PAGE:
The economic outlook in Germany continues to be bleak, with annual growth projected at less than a quarter of the U.S. rate while unemployment still hovers around 12 percent.
Providers of financial processing technology—the folks who provide both outsourcing and software for in-house financial management—say contract renewals are running at record levels.
Germany’s ThyssenKrupp has won a contract to help build a new state-of-the-art nuclear reactor in South Africa.
Bank of Ireland customers will find many ATM machines empty this holiday weekend because of a dispute between the bank and Brinks Allied over who should be responsible for losses sustained in armed robberies.
One of the most common UCC-coverage hypotheticals is whether electricity is a "good" or a "service." The good folks at Morrison & Foerster LLP have weighed in on the issue in a new unsigned client piece, Electricity: A "Good" under the UCC. Should be a Simple Question — Right?
Their conclusion? It depends. The piece has a nice review of the most recent cases on the subject and advises clients to deal with the issue by making sure to include an appropriate choice of law provision.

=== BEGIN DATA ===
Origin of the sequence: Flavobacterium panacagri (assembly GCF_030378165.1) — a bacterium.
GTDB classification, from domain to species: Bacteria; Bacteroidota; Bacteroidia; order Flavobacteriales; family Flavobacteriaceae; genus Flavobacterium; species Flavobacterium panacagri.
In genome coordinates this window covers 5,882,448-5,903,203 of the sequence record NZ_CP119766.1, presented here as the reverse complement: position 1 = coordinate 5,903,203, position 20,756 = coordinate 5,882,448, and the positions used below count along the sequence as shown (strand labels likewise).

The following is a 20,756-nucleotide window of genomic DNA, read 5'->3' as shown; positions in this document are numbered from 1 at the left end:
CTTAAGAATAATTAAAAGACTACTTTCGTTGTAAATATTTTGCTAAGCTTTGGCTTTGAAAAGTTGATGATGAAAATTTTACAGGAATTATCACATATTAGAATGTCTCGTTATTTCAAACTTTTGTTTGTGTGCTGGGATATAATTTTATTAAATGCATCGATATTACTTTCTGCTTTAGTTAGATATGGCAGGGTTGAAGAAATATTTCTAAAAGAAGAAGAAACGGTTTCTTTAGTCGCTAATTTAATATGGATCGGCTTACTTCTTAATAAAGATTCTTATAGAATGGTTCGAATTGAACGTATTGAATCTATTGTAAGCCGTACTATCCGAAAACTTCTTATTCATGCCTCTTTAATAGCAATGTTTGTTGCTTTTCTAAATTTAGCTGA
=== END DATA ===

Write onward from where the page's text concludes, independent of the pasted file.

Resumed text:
Reminder to all the e-commerce folks: Next weekend is the Computer Law Association's 2005 World Computer and Internet Law Congress, slated for May 5-6, 2005, at the Park Hyatt Hotel in Wasington, D.C. It's co-sponsored by, among other's, the ABA Committee on Cyberspace Law.
The program looks to be thoroughly practical rather than theoretical, but it's a good place to learn about the cutting-edge issues in the law and technology area.
Mr. Praline: I wish to complain about this parrot what I purchased not half an hour ago from this very boutique.
Owner: Oh yes, the—ah—ah, the Norwegian Blue. What's—ah—what's wrong with it?
Mr. Praline: I'll tell you what's wrong with it, my lad. He’s dead, that's what's wrong with it!
Owner: No, no, he's uh—he's resting.